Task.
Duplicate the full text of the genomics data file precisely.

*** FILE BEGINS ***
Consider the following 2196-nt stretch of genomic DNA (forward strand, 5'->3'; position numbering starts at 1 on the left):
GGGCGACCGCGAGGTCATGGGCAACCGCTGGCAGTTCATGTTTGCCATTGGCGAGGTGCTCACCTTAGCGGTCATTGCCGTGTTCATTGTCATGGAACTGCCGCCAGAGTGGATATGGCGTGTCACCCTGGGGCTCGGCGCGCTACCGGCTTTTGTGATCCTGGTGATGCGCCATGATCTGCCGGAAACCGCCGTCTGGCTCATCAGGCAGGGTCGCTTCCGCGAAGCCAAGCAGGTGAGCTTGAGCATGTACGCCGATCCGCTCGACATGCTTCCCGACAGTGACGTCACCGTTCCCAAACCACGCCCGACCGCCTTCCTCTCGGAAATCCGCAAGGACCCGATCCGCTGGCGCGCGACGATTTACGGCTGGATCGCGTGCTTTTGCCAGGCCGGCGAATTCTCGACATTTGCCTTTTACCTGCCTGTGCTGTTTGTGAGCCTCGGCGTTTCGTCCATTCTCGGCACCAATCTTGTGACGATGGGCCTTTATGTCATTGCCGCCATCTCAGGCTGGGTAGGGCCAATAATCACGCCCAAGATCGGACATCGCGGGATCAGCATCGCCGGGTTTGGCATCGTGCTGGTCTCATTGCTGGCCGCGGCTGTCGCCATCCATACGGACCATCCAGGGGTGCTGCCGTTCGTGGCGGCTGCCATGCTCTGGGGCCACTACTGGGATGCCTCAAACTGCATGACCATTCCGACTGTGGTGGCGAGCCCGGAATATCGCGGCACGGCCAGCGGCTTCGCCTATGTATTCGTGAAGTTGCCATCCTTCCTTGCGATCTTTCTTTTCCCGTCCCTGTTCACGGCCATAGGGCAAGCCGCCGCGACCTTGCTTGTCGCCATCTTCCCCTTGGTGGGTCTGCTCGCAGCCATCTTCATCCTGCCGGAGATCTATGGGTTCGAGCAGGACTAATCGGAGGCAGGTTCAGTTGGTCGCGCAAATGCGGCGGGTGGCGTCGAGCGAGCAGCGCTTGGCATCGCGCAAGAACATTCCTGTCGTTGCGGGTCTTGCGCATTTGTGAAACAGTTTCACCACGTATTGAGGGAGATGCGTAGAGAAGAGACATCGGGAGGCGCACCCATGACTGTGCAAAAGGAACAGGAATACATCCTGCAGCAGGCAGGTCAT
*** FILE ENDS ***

Consider the following 2196-nt stretch of genomic DNA (forward strand, 5'->3'; position numbering starts at 1 on the left):
GGGCGACCGCGAGGTCATGGGCAACCGCTGGCAGTTCATGTTTGCCATTGGCGAGGTGCTCACCTTAGCGGTCATTGCCGTGTTCATTGTCATGGAACTGCCGCCAGAGTGGATATGGCGTGTCACCCTGGGGCTCGGCGCGCTACCGGCTTTTGTGATCCTGGTGATGCGCCATGATCTGCCGGAAACCGCCGTCTGGCTCATCAGGCAGGGTCGCTTCCGCGAAGCCAAGCAGGTGAGCTTGAGCATGTACGCCGATCCGCTCGACATGCTTCCCGACAGTGACGTCACCGTTCCCAAACCACGCCCGACCGCCTTCCTCTCGGAAATCCGCAAGGACCCGATCCGCTGGCGCGCGACGATTTACGGCTGGATCGCGTGCTTTTGCCAGGCCGGCGAATTCTCGACATTTGCCTTTTACCTGCCTGTGCTGTTTGTGAGCCTCGGCGTTTCGTCCATTCTCGGCACCAATCTTGTGACGATGGGCCTTTATGTCATTGCCGCCATCTCAGGCTGGGTAGGGCCAATAATCACGCCCAAGATCGGACATCGCGGGATCAGCATCGCCGGGTTTGGCATCGTGCTGGTCTCATTGCTGGCCGCGGCTGTCGCCATCCATACGGACCATCCAGGGGTGCTGCCGTTCGTGGCGGCTGCCATGCTCTGGGGCCACTACTGGGATGCCTCAAACTGCATGACCATTCCGACTGTGGTGGCGAGCCCGGAATATCGCGGCACGGCCAGCGGCTTCGCCTATGTATTCGTGAAGTTGCCATCCTTCCTTGCGATCTTTCTTTTCCCGTCCCTGTTCACGGCCATAGGGCAAGCCGCCGCGACCTTGCTTGTCGCCATCTTCCCCTTGGTGGGTCTGCTCGCAGCCATCTTCATCCTGCCGGAGATCTATGGGTTCGAGCAGGACTAATCGGAGGCAGGTTCAGTTGGTCGCGCAAATGCGGCGGGTGGCGTCGAGCGAGCAGCGCTTGGCATCGCGCAAGAACATTCCTGTCGTTGCGGGTCTTGCGCATTTGTGAAACAGTTTCACCACGTATTGAGGGAGATGCGTAGAGAAGAGACATCGGGAGGCGCACCCATGACTGTGCAAAAGGAACAGGAATACATCCTGCAGCAGGCAGGTCAT